Hundreds of years ago we introduced a wide array of fish species into lakes and rivers in Montana for fishing. These fish, otherwise known as invasive species have thrived so much that the native species, such as West Cut Throats have suffered a decline in number.
This has resulted in aquatic systems not being truly ‘natural’. The big question here is, should we intervene once more to undo our original mistake?
By restoring the system to its ‘natural’ state we are interfering. While this time it has scientific findings behind it and is being done to regain a native environment it feels as if we are playing God. Particularly when the way to restore native species is to electrocute all the fish in the stream.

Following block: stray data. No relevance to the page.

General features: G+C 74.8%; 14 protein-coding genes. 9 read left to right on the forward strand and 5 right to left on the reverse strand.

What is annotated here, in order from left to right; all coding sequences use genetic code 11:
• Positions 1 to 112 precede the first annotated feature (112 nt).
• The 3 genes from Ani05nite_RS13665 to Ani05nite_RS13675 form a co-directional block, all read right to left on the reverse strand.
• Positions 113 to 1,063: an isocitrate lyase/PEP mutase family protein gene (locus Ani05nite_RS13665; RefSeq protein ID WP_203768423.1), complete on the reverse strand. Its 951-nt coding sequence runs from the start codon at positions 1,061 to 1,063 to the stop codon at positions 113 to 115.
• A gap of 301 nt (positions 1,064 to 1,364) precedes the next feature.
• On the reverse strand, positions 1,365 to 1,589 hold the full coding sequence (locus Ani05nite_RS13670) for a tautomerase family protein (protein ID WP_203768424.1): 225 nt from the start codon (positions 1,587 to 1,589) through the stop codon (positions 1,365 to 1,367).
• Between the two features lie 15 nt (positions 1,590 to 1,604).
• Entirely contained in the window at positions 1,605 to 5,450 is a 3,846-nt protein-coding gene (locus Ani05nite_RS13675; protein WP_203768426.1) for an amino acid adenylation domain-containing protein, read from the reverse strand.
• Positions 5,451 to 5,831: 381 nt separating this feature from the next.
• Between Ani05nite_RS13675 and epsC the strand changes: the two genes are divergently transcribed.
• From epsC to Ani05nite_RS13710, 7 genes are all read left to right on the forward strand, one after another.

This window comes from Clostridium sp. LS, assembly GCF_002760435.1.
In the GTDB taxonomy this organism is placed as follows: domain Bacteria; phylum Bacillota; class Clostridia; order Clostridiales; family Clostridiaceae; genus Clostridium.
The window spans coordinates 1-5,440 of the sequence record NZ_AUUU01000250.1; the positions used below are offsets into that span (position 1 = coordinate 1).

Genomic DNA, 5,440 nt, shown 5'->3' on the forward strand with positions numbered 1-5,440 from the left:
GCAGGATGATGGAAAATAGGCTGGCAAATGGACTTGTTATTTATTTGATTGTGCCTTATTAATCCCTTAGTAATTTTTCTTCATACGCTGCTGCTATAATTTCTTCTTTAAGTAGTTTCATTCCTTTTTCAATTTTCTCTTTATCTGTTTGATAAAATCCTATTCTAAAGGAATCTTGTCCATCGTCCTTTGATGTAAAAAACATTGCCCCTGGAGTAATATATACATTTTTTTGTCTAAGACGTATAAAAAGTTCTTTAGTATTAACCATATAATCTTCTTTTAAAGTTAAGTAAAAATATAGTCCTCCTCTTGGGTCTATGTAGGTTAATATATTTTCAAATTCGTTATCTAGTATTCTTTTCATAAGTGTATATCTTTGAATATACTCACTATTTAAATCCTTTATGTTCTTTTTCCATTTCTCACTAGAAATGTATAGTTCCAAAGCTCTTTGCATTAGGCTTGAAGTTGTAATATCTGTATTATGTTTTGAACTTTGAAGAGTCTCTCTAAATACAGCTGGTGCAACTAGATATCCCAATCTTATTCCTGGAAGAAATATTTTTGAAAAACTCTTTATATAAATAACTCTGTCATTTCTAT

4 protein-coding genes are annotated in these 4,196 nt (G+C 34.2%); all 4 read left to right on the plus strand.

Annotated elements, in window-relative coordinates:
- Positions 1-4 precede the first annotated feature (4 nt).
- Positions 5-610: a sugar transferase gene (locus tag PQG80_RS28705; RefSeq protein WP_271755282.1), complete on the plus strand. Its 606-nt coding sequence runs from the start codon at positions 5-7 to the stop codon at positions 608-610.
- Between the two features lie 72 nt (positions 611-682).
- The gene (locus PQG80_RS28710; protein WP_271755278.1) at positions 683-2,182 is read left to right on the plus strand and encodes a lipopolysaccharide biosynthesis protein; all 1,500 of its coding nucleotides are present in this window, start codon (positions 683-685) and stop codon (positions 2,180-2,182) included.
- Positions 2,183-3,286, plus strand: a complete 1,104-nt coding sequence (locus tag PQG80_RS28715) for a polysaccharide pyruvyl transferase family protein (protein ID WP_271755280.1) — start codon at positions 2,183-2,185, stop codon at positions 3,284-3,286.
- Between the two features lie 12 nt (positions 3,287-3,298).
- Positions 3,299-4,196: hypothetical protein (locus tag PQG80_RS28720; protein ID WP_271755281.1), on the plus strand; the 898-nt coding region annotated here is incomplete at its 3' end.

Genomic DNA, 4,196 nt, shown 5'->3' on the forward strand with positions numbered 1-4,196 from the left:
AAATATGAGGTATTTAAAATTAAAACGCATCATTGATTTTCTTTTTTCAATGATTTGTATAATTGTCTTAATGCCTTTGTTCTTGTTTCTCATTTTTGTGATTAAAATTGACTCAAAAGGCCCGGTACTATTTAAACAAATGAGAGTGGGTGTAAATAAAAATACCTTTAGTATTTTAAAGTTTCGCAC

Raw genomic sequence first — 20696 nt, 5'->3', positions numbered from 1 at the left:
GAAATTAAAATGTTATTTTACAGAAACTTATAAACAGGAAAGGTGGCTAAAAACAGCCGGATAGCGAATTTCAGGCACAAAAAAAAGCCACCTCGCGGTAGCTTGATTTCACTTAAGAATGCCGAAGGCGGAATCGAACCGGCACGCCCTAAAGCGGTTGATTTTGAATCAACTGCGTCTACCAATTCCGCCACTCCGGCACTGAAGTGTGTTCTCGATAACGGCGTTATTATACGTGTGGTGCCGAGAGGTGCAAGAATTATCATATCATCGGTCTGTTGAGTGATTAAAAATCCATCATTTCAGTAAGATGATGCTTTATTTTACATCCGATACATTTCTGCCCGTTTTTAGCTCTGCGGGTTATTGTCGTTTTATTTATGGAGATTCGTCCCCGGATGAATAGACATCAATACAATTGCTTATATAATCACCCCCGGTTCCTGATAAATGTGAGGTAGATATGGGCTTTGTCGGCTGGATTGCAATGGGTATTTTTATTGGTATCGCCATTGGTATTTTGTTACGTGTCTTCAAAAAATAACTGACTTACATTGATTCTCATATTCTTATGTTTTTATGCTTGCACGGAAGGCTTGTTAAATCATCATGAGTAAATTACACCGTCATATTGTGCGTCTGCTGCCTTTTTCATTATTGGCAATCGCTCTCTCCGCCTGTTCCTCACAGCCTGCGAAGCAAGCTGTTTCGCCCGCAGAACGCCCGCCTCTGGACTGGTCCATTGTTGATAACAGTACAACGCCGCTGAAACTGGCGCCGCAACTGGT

I have spent the past three days camping, hiking and electrocuting fish in Brays Canyon enabling us to collect them, measure them and eventually reintroduce the native ones back into the system. I killed any invasive fish species we came across in the most humane way with my thumb and forefinger. This is one of many projects done in order to regain a wild or natural environment.
What do you think? Is it our duty to undo the mess we have made historically? And is it cruel to kill invasive species?
The fact that we recognise our historic wrongdoings has to be a positive, but the management strategy in combating these issues is highly controversial.
Nonetheless this project has taken me to a beautiful part of the world and I have met some fascinating people on the way.